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Letter to Godwin

by Paul van Hooydonck
(Ehipassiko Buddhist Centre, Antwerp, Belgium)

Dear Godwin,

It was December 1995. I had just spent 6 months crossing India on a Vespa scooter. In south India I met a Buddhist monk and had long conversations with him. He gave me the address of the Nilambe Buddhist Meditation Centre in Sri Lanka. He said: "Meditation is a way to see clarity in confusion". I thought: "That's what I need. I'll go there, meditate for a week and then I'll see things clearly".

I took an overcrowded bus from Kandy to Nilambe junction and as I climbed the mountain up to the Centre and stopped before the gate, I thought: "If I take one more step, there will be no way back". And so it turned out to be.

I arrived in the dark and was welcomed in the office by a German man called Helmut who is now Bhante Anuruddha and lives in Burma. Once settled in my room I felt something sticky and moist at both of my feet. They were full of blood because of 3 leech-bites.

My journey could begin and it has been going on ever since - for 14 years now. You played a big role on that journey. From the first encounter, your calmness, gentleness, listening abilities and non-judgemental attitude struck me. You were a good listener. You didn't use a lot of words yourself, but you listened with attention and interest.

Often it seemed to me that there was nobody there, residing in your form. Nobody with an opinion on things, a viewpoint, an agenda, just voidness, emptiness, an empty listener.

The evening discussions led by you were attuned to both Sri Lankan and western people seeking psychological support and struggling with a variety of issues. During the years I've known you, thousands of people from all over the world came to seek for your guidance. Personally, your advice helped me to accept things as they were, at the same time clearly pointing to the Dhamma as a standard. I respected you. I loved you - as did many people.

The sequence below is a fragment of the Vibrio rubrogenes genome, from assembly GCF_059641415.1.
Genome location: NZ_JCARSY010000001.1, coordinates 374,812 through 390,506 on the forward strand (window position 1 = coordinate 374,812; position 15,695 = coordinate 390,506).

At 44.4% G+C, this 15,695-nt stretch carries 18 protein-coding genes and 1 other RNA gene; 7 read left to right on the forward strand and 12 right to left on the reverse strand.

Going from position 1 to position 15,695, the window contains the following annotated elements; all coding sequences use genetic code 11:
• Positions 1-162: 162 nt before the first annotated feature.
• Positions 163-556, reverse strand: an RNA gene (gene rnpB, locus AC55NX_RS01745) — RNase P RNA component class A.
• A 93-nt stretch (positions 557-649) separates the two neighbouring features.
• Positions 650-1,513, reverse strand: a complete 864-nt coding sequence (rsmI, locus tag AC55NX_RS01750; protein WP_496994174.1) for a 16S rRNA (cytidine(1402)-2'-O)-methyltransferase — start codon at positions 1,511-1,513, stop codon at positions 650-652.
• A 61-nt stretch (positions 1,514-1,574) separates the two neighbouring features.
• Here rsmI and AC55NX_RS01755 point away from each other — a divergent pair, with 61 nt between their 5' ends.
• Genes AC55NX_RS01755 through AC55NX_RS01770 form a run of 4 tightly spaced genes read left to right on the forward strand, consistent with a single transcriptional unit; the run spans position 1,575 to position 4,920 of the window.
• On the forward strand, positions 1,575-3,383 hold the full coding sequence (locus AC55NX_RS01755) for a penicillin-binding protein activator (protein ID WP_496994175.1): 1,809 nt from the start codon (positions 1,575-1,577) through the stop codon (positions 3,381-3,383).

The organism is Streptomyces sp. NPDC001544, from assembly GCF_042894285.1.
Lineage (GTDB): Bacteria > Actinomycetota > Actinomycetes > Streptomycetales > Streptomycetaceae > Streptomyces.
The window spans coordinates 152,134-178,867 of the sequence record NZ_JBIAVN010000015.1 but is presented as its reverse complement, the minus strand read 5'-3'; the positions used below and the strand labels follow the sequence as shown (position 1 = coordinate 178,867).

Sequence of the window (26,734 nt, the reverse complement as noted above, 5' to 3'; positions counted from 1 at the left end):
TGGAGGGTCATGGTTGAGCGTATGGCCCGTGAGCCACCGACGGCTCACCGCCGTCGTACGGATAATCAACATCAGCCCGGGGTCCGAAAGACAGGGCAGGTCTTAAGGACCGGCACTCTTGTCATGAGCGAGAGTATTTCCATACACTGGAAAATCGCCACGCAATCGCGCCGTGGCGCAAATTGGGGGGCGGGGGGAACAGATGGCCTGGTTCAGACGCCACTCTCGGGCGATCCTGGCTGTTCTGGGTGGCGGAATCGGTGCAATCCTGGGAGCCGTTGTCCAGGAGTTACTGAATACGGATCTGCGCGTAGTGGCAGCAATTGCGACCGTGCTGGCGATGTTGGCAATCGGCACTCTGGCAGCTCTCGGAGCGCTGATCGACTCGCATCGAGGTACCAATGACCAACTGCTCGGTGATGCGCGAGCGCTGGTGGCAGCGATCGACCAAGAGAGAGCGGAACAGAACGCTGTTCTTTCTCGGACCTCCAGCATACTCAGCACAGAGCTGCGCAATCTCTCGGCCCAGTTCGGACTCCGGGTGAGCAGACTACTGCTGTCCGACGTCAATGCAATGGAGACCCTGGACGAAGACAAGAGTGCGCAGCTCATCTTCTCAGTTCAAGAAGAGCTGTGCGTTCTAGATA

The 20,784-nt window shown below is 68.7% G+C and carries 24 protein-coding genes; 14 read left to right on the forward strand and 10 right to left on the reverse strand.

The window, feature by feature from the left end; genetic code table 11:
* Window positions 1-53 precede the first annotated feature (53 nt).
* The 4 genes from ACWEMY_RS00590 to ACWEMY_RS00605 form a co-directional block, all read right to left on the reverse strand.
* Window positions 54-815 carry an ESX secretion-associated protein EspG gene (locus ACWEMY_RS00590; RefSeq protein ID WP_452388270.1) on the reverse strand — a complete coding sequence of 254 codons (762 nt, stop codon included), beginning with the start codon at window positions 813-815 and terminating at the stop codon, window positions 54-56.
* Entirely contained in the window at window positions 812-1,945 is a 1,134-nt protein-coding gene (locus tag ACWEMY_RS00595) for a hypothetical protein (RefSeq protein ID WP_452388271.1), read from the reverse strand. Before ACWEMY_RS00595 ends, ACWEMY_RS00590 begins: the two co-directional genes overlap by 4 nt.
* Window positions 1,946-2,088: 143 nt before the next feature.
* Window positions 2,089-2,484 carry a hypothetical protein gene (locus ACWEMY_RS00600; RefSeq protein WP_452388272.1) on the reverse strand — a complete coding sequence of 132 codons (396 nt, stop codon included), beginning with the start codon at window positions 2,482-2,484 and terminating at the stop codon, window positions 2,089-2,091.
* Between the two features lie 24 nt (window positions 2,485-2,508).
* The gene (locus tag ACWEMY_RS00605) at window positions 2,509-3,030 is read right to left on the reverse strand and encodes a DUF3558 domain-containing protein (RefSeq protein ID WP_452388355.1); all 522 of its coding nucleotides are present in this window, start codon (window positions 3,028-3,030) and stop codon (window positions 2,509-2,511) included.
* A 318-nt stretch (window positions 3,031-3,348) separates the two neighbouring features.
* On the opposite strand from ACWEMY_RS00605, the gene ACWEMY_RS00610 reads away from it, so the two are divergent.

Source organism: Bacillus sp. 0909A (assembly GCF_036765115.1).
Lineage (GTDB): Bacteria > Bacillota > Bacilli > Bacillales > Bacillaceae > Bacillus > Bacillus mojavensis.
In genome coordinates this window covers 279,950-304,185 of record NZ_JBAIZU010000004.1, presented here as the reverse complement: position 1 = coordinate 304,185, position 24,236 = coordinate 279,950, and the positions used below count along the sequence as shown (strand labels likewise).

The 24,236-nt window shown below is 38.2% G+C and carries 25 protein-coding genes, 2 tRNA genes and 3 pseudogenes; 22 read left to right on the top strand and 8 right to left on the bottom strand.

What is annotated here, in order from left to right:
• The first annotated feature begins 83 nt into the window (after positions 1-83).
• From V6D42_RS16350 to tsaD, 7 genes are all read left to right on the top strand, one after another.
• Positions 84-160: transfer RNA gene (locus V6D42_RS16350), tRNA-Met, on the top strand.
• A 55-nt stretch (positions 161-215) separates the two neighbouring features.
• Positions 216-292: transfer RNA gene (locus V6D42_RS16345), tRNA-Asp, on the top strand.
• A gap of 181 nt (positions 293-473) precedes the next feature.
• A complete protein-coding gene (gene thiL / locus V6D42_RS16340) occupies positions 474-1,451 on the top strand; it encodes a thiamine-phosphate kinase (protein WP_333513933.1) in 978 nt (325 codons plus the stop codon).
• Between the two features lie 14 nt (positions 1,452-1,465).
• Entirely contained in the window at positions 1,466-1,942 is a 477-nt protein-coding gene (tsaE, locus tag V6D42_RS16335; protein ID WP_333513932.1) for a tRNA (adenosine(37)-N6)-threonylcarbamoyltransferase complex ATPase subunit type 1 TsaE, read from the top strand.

I became more involved in the Centre over the years. I taught yoga, ran the office, gave evening Dhamma-talks. I explored other Buddhist traditions in different parts of Asia and the West, but always returned to the silence, beauty and gentle approach to meditation of Nilambe. In other parts of Asia I had come across "spiritual concentration camps", places where you hardly sleep, geared to a very strict and severe practice. But Nilambe and you yourself stood for "the gentle way".

Then you became sick. When you felt your end was getting nearer, you came to Nilambe to say goodbye to us. You could hardly walk alone or sit up straight without support. I remember your last words: you looked at us and asked:

"Can you make meditation a priority in your lives"?

You know what, Godwin? I did.

In March 2000 I was going down to Kandy, together with Upul. Driving the van, he received a phone call from the hospital. Your situation was critical. We went to see you in the Kandy General Hospital. Your family was there. I spent a few moments with you alone. When nobody could hear me, I said: "Thank you, my beloved teacher. You are and always will be an example for me." We said goodbye. Later, when I was back in Nilambe, we received the news that you had passed away and I attended your funeral at Lewella, together with many other people.

Many things changed in my life since then: I ordained as a Buddhist monk, founded the "Ehipassiko Buddhist Centre" in Antwerp, Belgium and disrobed 6 months ago. Now, every year I bring a group of Belgian meditators to Nilambe for 1 month.

Now that I am leading a flourishing meditation centre in the West myself, I often think of you as a source of inspiration and guidance. I have had many teachers, but you had the greatest impact on me. Not because of your words, but because of who you were and because of your way of being. You were the embodiment of karuna (compassion) and metta (loving kindness). So, when my good friend, Dennis Candy, asked me to write some words of appreciation about you, I didn't hesitate for one moment. "Remembering Godwin", the perfect title for a book on your teaching.

In the meditation room of the "Ehipassiko Buddhist Centre" in Belgium hangs a picture of you with this text in Dutch:

"Godwin Samararatne, eerste meditatieleraar van het 'Nilambe Meditation Centre' in Sri Lanka. Zonder hem had Ehipassiko nooit bestaan." That translates into English as: "Godwin Samararatne, meditation teacher of the Nilambe Buddhist Meditation Centre in Sri Lanka. Without him, Ehipassiko would never have existed".

Thank you, my kalyana mitra (spiritual friend),

Paul van Hooydonck,
Ehipassiko Buddhist Centre,
Antwerp, Belgium